(Recently Published on Bleeding Cool)
In a recent interview with Comic Book Resources, writer and sandwich aficionado Aaron Horvath of Cartoon Network’s hit series Teen Titans Go! opened up about how the series evolved from the its original incarnation to the untamed lunacy found in its current run.
For those not in the know, Teen Titans Go! is the second animated series starring the Titans to be produced by Cartoon Network, not counting the New Teen Titans shorts that aired prior to the shows premiere last year. Based on the DCU’s most famous team of adolescent do-gooders, Teen Titans was developed by David Slack and represented a bold departure from previous entries in the DCU Animated Universe. Premiering back in 2003, the series broke form and took a decidedly more light-hearted approach to the world of caped crime fighting than predecessors like Batman: TAS and Justice League Unlimited.
Throughout the run of the series, which like the recently-departed Community lasted five seasons but receive a direct-to-video movie, the Titans never took off their costumes and the subject of secret identities was only broached in passing jokes. Robin was the only Titan that wore a mask and, for the most part, the team hung out with each other and only went outside to fight bad guys or get some pizza.
While the show had some multi-episode arcs it really was the type of show that viewers could follow without needing too much prior knowledge about the genre or its characters. There were also no crossovers with the rest of the DCU, other than guest appearances from characters that have always been considered Titans, which is impressive considering the team leader was Robin of Batman and Robin fame.
In my opinion, the most impressive aspects of the show’s legacy were that it transcended expectations in the genre and developed each character down to the core of what makes them relatable. Credit to Series Developer David Slack for creating a well-balanced foundation with Robin (the overachiever), Cyborg (the jock), Beast Boy (the goof), Starfire (the foreigner) and Raven (the goth). This Breakfast Club of the DC Zeitgest connected with audiences in a big way and ultimately influenced some major changes in the DCU. Everything from the internet-shaking pairing of Raven and Beast Boy to the meteoric rise of Cyborg’s stock from life-long Titan to founding member of the Justice League - which we will likely see adapted in film - can be attributed, at least in part, to the success of Teen Titans.
But with that being said, in the hands of showrunners Aaron Horvath and Michael Jenenic, Teen Titans Go! has taken that foundation to exciting new heights. No longer is this a program tethered by anti-crossover rhetoric, canonical dogma and multi-episode arcs. As Walter White might have mused if he had given more time to superhero-infused animated comedy: this show is awake, and in a delightfully post-modern way.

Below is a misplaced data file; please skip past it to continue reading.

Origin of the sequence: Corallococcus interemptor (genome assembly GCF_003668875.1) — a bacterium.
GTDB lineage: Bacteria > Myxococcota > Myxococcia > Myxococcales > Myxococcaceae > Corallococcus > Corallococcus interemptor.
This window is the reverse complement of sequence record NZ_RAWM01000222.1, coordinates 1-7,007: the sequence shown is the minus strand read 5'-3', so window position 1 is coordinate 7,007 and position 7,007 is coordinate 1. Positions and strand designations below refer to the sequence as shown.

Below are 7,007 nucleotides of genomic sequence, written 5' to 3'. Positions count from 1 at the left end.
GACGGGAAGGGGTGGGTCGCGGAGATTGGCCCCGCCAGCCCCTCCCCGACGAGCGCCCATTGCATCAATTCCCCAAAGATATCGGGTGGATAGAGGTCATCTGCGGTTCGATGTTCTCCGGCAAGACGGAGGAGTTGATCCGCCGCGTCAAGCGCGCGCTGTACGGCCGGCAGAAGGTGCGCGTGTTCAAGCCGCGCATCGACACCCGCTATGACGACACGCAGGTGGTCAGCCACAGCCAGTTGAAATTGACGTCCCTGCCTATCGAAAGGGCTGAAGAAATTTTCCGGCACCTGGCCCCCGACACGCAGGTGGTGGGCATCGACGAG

For those unfamiliar, the differences between Teen Titans Go! and its original incarnation will be apparent within seconds. Put simply, when compared the original series comes across like Watchmen adaptation whereas its current incarnation is a cross between the Avengers and Adventure Time. It utilizes characters that were previously established in the original series, such as Terra and Speedy, with a blank slate and has delivered some awesome Batman cameos and references, including this gem which I recommend starting 1:32 into the clip. That Alfred bit gets me every time.
This freedom from continuity was written in the series DNA from the start and, according to Horvath, was actually part of the reason he was offered the gig in the first place.
“We make it a point to not do continuity -- there's no continuity in the show. But there are certain things that we like. You don't need to know a lot about the Teen Titans to get a lot of the jokes, and we do that on purpose.”
“The reason they asked me to work on the show is because I didn't work on the original series, so I didn't bring any thing to it that was going to be too referential -- I wasn't going to make jokes about things that happen in an episode that maybe this new audience that we're going for hadn't seen.”
Despite not having been part of the original series, Horvath appreciates its fans and enjoys giving the occasional nod to Teen Titans.
Not only does the show avoid the many pitfalls of building a detailed mythology or indulging in any serious romantic relationships, it also does not shy away from meta-commentary, which is always good for a gold star with the post-modern youth of today.
There's always got to be something in every episode that feels to us like it's fresh or hasn't been done before. And I know that's kind of a ridiculous thing to say, but that's kind of what we're striving for is just try to do a joke that hasn't been told or whatever. I always want it to feel fresh and unique and funny so that's our challenge.
“There's one episode that's pretty meta that's kind of a response to a lot of criticisms that have been leveled at our show. It's this "Young Justice" crossover episode where they're going to show up and kind of chastise our Titans for being terrible superheroes. "You're giving all these superheroes a bad name, and you need to get more serious!" And that's the episode where they want to get more serious.”
While on the subject of the serious and the silly – which is a seriously silly subject indeed - it would be remiss not to mention that, considering what school of thought has arrived at the second season of its second successful series and which serious series lasted just two seasons before being cancelled…I think it would be clear to anyone that these Titans are playing on the right side of the contemporary caped-crusading field.
But don’t take my word for it, if haven’t hopped on this train yet, its time to get up and Go!